The title of Jane Mills’ book immediately sent me back to an early 1970s conversation with a film critic with whom I had been discussing the then emergent revolutionary Cuban cinema. Our conversation focussed for the most part on the alternative “third” cinema of the Cubans in political and aesthetic terms, to provide a counter to Hollywood’s imperialist and hegemonic hold on cinema. “… so the Cubans really hate Hollywood”, I said. “No”, said the critic, “not at all – they love Hollywood films!” It is certainly Jane Mills’ project in her book, Loving & Hating Hollywood, to move us to understand how we must hold both sentiments in the same space of how we think about Hollywood and its various others.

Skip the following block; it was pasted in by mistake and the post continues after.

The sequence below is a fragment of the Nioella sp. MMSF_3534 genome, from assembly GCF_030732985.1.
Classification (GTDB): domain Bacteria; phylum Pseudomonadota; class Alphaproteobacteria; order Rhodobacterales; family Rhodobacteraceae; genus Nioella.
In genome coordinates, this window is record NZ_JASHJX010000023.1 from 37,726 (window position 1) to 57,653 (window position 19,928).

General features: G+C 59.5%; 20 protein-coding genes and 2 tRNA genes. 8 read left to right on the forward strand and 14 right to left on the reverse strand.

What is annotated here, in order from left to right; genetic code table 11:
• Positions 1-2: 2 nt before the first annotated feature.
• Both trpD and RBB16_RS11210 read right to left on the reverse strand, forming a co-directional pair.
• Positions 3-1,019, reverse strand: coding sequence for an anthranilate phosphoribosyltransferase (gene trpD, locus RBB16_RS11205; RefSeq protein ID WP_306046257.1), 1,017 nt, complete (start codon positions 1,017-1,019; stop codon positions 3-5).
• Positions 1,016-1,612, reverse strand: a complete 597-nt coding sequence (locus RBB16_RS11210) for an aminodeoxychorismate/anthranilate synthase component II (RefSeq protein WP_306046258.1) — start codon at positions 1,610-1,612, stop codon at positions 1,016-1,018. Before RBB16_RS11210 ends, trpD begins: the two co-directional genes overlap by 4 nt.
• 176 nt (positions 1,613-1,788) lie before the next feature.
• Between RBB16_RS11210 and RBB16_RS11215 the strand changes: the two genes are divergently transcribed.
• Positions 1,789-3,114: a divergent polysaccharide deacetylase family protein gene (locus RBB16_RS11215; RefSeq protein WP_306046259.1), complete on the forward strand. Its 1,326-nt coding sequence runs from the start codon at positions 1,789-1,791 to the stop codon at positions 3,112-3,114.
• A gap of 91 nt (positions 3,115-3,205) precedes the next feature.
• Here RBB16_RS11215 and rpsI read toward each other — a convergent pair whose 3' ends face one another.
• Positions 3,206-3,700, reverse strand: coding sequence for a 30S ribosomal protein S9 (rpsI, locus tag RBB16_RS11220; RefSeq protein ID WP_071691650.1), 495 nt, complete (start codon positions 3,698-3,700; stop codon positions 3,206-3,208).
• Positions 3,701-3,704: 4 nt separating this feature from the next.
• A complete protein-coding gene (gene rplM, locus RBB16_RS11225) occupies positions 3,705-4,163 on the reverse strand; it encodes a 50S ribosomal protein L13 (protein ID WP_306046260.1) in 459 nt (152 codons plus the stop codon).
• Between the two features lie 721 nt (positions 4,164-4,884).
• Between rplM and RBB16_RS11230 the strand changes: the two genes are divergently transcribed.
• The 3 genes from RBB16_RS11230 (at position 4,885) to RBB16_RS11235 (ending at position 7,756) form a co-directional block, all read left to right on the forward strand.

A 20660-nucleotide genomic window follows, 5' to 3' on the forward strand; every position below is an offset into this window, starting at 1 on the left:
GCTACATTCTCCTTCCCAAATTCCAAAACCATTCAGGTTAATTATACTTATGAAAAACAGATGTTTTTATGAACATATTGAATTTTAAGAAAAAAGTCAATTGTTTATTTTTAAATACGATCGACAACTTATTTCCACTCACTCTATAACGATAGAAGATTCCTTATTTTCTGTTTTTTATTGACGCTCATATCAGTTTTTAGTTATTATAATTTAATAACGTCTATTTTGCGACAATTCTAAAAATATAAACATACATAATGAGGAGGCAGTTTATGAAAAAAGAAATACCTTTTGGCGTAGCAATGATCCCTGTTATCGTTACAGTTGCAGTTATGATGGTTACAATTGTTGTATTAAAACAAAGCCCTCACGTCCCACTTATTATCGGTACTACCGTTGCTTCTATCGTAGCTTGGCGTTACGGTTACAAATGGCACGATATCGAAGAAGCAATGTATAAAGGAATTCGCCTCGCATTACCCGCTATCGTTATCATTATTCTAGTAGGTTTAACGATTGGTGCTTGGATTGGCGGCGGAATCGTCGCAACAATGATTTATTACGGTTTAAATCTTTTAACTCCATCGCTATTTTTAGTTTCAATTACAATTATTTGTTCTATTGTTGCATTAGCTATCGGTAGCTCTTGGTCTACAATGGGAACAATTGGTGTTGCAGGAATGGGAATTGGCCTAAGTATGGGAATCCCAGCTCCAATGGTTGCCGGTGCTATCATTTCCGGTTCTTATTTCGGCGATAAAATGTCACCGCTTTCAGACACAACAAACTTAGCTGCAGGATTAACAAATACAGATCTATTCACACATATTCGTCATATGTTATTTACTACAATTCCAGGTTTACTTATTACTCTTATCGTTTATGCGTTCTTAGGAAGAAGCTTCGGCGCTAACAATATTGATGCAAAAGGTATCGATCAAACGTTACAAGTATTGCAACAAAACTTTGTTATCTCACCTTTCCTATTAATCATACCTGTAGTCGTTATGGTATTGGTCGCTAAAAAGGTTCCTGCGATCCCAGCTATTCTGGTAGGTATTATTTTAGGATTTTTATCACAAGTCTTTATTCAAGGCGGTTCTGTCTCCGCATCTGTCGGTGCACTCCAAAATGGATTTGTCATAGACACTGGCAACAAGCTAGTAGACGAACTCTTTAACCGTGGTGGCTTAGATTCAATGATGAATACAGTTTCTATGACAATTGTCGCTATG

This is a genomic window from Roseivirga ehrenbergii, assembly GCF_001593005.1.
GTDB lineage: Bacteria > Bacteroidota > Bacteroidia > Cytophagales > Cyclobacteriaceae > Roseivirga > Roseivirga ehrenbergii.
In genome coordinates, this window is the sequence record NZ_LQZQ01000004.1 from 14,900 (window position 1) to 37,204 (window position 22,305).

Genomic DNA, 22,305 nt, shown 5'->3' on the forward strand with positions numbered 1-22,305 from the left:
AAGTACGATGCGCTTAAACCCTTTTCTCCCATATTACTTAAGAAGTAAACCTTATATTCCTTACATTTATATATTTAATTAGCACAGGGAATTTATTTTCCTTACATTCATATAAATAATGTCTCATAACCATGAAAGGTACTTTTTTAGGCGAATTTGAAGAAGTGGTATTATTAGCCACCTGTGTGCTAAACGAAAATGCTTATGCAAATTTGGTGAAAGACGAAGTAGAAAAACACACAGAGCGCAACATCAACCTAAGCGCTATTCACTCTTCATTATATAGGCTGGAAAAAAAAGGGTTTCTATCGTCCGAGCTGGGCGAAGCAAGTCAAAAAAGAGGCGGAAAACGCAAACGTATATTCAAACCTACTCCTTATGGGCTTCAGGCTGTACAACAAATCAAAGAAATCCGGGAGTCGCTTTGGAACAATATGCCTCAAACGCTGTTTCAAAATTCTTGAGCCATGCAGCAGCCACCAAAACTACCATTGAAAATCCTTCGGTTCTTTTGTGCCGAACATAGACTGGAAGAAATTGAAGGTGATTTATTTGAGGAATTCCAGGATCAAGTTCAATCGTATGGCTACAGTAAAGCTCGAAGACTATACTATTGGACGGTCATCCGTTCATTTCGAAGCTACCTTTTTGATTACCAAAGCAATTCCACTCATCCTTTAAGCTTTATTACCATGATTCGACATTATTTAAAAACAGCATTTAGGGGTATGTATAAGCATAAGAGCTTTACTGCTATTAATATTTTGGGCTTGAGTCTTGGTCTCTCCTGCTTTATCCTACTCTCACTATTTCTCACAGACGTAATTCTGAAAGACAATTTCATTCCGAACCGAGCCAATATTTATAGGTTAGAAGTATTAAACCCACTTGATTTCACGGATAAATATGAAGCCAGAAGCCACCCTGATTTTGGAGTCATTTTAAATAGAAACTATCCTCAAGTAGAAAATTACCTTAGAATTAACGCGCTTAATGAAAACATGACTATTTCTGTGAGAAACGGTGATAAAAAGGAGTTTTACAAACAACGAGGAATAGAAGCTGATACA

Mills’ argument – initiated in the early chapters and then reiterated throughout the book – aims to undermine the binarism that tends to dominate thinking and writing about the relationship of Hollywood cinema to the range of other filmmaking enterprises around the world. This binarism most often results in placing Hollywood cinema in a dominant and inviolate space against which other cinemas do battle for money, audiences and aesthetic freedom (ideas). Undoing (or re-framing) this thinking requires some subtle arguments to demonstrate the constant imbrication of Hollywood cinema and its others from the early period of Hollywood cinema, through its phases of massive domination to its contemporary engagements in a fully globalised world.